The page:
Today’s solutions for todays logistics and warehouses: part I

Aside from global trends, drivers and disruptors, each industry tackles its own set of challenges. Some of these challenges are universal. Others are more unique for certain industries, or have recently risen front and center. Let’s take a closer look at the 4 focal challenges for logistics, logistics departments and warehousing today. 

1. Unwavering classic: improving productivity

We simply can’t not address the well-worn but unrelenting drive to do more, better and/or faster. 

Logistics, whether as an industry by itself or as a larger logistics department within another industry, involves a role of go-between. This comes with built-in extra pressure. So it’s no surprise that this sector has overall shown strong adaptability. Which has contributed to them often being early adopters of new technologies.  

And while Goldman Sachs’ analysts predict this sector as one of the least affected by further AI task automation, these and other new technologies still warrant exploration for their productivity-enhancing potential. 

2. Sustainability: from buzz to policy

Sustainability, lowering carbon- and H2O-footprints, net zero, … these terms have evolved from largely being PR-buzzwords to internationally regulated, legislated and penalized considerations. So by now, just like any other industry, logistics (or logistics departments) have strategies in place for sustainability targets like recycling and the reduction of Scope 1 emissions. With the focus moving towards Scope 2, the challenges for logistics also move to be more industry specific. 

Take for example material handling equipment such as forklifts. While the transformation from fuel-based to (predominantly) electrical fleets is definitely a plus for the environment,  Scope 2-policies still need to ensure that this electricity is either from renewable sources or offset with Guarantees of Origin or Renewable Energy Certificates. 

Simultaneously and supported by technological innovations, logistic companies are exploring methods to ever further reduce their energy consumptions. Today Eco-driving may be added to that list of buzzwords turned enforced policy. 

3. Lowering OpEx, cutting costs

Preferably in tandem with improving productivity, lowering operational expenditure is mainly motivated by the bottom line. Countering rising labor costs with (further) automation is an option examined by many in the logistics industry, but as the next point will show, only goes so far. Also on the wish list: a central platform that integrates multiple operational systems (and possibly services).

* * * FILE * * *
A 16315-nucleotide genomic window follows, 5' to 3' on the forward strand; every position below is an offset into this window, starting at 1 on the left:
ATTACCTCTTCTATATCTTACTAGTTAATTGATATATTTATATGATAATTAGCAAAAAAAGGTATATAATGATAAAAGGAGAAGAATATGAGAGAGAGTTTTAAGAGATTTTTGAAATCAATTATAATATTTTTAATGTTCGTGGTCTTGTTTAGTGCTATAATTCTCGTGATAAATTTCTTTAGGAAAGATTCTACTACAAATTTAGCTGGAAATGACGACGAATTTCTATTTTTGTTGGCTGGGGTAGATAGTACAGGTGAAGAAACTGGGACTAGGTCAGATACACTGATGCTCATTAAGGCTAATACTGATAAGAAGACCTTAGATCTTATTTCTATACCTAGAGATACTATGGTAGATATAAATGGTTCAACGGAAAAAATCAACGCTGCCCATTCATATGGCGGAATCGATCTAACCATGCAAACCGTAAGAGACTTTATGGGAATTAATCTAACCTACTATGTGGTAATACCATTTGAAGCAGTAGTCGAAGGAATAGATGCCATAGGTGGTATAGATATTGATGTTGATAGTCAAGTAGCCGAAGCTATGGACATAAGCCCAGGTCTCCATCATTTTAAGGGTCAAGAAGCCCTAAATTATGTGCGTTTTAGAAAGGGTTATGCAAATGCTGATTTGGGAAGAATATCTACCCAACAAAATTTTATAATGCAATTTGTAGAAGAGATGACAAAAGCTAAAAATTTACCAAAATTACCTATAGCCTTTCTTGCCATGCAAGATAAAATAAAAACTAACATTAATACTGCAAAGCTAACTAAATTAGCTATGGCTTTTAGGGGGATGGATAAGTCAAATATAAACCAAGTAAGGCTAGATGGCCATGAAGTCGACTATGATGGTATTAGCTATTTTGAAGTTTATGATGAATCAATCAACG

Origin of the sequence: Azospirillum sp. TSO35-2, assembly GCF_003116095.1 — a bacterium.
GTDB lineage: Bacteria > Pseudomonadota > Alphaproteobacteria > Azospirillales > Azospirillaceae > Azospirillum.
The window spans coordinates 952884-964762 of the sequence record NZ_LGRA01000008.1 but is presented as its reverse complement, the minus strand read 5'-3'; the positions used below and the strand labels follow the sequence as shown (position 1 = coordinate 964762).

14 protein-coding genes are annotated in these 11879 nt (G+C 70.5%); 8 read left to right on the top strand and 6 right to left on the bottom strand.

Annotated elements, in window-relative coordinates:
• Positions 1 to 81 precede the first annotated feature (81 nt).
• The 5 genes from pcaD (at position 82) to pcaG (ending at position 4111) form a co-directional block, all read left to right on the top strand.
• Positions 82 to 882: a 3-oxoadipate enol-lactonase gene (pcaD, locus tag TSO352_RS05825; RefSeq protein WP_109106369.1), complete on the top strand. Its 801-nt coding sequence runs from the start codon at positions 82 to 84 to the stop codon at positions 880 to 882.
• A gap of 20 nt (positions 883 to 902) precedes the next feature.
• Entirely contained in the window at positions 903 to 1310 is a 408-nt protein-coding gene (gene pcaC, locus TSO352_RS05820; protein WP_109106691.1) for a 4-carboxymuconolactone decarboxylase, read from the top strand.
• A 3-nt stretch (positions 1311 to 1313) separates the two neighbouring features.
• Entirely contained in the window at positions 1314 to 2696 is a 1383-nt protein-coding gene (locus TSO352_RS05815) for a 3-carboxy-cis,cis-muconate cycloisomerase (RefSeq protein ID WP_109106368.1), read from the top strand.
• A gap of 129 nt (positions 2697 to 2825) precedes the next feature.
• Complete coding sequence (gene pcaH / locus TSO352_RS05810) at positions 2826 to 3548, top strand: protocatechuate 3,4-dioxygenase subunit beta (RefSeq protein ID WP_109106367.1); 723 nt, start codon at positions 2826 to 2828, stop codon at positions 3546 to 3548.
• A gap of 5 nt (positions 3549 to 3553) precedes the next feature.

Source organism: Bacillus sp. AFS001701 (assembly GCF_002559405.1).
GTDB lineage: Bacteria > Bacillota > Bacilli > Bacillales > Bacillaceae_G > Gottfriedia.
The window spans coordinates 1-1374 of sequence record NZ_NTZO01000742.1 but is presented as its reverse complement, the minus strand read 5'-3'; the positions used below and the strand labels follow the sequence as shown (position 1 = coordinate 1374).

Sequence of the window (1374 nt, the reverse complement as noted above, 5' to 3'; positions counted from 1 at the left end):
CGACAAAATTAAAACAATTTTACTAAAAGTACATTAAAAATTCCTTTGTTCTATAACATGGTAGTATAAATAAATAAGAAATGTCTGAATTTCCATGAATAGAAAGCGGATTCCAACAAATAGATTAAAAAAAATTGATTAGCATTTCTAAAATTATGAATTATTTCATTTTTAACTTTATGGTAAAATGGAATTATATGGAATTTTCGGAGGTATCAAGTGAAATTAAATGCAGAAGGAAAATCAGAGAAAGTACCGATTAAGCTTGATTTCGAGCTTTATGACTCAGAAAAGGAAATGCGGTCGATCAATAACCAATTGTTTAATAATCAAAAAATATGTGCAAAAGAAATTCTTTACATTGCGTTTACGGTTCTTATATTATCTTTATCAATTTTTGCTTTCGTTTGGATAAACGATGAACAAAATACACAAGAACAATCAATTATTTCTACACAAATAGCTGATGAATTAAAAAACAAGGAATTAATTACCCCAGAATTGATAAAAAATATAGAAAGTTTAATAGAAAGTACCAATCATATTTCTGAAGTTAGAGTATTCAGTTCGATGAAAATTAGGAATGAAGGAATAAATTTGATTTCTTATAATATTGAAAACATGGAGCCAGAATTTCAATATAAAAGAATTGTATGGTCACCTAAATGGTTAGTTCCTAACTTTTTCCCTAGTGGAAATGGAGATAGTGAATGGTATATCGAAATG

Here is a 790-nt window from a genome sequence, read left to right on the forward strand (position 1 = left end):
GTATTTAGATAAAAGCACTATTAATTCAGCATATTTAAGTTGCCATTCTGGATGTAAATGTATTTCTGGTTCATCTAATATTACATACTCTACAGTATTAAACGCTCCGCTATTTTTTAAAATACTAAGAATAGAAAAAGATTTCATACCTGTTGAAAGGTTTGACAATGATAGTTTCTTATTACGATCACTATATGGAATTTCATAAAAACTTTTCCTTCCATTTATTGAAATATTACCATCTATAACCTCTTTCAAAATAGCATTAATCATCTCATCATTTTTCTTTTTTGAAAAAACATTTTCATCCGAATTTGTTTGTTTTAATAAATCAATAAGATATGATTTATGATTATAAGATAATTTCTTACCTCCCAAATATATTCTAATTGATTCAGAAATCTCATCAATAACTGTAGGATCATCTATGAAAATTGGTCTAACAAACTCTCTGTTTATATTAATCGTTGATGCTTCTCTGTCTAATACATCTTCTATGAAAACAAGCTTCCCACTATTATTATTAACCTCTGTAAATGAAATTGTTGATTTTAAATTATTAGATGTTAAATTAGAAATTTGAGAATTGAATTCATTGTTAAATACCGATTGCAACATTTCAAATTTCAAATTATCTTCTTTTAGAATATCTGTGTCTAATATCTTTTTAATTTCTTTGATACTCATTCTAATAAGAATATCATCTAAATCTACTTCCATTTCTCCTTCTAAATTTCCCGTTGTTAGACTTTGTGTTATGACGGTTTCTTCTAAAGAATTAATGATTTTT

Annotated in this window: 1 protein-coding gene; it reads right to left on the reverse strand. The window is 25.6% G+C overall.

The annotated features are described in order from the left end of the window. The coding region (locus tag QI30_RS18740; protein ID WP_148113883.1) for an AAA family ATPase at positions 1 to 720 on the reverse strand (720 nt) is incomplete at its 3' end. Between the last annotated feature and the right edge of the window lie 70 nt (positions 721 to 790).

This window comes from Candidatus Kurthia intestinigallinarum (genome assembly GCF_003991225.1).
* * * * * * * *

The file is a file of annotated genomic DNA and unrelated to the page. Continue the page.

AI-optimized routes, schedules and workflows are rapidly becoming standard fixtures in tackling OpEx challenges for logistics. Same goes for yet another next phase in digitalization. On a more basic level the drive for sustainability can lower OpEx as an soon-to-be-standard side effect. Again Eco-driving comes to mind, as does smart material/vehicle analytics. 

4. Finding and retaining a strong workforce

Automation may have been mentioned several times. This doesn’t change the fact that most recruiters in logistics struggle with finding the right workforce. And are more than ever invested in retaining those employees. Also: even if a business can offer competitive wages, this no longer guaranties the recruitment pool, work ethic and loyalty it once did. 

Today’s workers have expectations that go beyond a satisfactory paycheck. They desire a degree of flexibility, autonomy and support. A company showing a strong safety culture and a low accident rate  has become more important. Just as the prospect of a better work-life balance and  working for an employer with a good reputation in sustainability. 

And, maybe somewhat unexpectedly: workers also show a significant willingness to embrace new technologies and automation. 80% of warehouse workers expressed that having to walk fewer miles thanks to robot assistance, makes their job more pleasant, even if it meant they had to handle more items. 

Interested in the new, technology-driven ways logistics and warehouses are successfully lowering OpEx? Check out part II.

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